1. Importance Sciencing: analyzing exactly how much monetary damage Calvin from Calvin & Hobbes did.
2. The Lancet on failures and fixes within debating how mental health care should proceed and research therein.
Take some time to consider your opponent’s intellectual discipline, and how his or her work might be criticized on its own terms. This might be a long, difficult, and tedious process, but it is what patients, and the public, deserve. The final point is to ensure that those whose voices are not listened to enough are given the space and opportunity to be heard. Their numbers include individuals such as mental health nurses and social workers, who provide a large amount of care but who are given little time compared with psychologists and psychiatrists. Most important, the voices of patients must be “airtime” respected in all their diversity.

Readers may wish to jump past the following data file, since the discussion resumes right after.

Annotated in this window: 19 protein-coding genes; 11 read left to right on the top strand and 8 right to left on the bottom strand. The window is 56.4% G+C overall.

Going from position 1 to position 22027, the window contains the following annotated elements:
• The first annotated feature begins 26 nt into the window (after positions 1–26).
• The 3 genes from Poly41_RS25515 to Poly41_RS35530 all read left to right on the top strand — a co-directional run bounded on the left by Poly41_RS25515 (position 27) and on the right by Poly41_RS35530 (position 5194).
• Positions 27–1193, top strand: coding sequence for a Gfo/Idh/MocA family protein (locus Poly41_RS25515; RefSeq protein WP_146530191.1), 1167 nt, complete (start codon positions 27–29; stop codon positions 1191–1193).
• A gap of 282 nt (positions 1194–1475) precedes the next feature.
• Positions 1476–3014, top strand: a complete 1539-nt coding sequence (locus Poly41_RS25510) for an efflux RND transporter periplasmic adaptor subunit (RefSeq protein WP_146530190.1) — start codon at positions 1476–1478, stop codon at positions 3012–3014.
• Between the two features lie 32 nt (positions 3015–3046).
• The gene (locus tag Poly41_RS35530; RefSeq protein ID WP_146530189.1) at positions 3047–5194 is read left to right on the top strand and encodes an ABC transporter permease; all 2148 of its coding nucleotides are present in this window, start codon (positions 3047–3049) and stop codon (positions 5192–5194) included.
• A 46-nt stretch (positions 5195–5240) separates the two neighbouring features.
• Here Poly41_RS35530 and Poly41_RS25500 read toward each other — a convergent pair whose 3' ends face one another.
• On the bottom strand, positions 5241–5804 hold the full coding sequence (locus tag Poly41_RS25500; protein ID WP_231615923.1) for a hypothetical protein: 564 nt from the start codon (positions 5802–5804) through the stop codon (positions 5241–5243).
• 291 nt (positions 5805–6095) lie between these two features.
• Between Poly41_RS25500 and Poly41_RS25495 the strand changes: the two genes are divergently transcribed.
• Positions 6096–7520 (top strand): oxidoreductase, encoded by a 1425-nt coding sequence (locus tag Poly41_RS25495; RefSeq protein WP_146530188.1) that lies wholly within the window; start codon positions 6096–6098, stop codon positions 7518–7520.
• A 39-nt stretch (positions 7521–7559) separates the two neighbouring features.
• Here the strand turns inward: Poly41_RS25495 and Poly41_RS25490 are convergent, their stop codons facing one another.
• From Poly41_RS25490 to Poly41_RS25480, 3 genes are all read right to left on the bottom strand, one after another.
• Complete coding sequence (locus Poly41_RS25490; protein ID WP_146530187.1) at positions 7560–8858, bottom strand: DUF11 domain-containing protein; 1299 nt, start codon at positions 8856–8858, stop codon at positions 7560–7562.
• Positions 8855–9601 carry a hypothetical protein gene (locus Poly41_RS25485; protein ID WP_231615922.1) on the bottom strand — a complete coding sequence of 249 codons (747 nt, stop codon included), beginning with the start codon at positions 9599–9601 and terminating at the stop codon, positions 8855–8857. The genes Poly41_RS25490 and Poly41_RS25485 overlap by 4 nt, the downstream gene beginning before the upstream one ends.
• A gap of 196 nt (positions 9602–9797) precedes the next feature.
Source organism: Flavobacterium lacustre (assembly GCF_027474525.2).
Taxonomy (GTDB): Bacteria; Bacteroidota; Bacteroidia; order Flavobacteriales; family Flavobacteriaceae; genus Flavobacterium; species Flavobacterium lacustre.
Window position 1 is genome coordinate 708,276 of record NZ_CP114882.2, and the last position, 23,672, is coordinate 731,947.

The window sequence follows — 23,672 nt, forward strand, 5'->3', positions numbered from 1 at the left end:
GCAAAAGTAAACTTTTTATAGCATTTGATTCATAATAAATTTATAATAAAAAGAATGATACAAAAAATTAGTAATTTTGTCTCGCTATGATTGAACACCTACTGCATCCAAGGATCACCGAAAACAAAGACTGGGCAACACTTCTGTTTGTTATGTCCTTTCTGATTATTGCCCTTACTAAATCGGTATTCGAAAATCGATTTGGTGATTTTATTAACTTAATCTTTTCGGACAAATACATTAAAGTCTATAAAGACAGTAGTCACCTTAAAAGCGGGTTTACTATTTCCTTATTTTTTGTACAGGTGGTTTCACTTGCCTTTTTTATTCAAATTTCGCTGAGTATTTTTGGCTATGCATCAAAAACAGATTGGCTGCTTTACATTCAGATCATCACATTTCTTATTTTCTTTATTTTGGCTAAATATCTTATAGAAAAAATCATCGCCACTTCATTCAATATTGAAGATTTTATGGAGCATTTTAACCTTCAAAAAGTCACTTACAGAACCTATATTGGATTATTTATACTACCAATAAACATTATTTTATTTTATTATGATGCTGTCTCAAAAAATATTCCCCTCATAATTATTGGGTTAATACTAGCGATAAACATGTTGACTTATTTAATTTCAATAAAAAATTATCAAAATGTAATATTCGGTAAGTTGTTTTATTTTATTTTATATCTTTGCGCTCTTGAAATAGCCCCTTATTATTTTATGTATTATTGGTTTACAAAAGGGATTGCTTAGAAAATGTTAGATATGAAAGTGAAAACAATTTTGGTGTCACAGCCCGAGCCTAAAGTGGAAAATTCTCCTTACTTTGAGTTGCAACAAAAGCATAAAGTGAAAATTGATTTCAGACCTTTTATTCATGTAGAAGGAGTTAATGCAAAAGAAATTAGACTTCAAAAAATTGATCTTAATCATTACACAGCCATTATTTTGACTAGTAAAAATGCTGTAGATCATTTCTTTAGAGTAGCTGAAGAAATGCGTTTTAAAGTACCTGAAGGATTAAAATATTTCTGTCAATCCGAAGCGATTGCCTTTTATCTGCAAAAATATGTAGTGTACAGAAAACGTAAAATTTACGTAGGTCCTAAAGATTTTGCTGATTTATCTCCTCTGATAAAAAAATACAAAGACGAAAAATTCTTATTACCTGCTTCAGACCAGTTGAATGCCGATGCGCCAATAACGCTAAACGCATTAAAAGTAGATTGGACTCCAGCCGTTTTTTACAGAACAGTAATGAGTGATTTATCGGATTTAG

3. It’s raining men.
4. thisthisTHIS is one of the most important and underexplained facets of what to know as a consumer of therapy.
5. I’ve read more than a handful of articles about stripping from a sociological perspective, usually ones including qualitative data, but this one was the first to point out the ‘touristic gaze’ phenomenon.
Among Frank’s well-argued conclusions are that the “touristic gaze” is more relevant to the strip club experience than the “male gaze.” The strip bar isn’t home or work; it’s a place where men can vacation either as high rollers or bold explorers of a seedy underclass — without any risk. She also found that men were obsessed with the authenticity of their interactions with the dancers (“that guy over there is deluded, but she really does like me”). The dancers exploited their customers’ longing for “realness” by giving fake real names and fake home phones (cellphones devoted to regulars who considered themselves friends).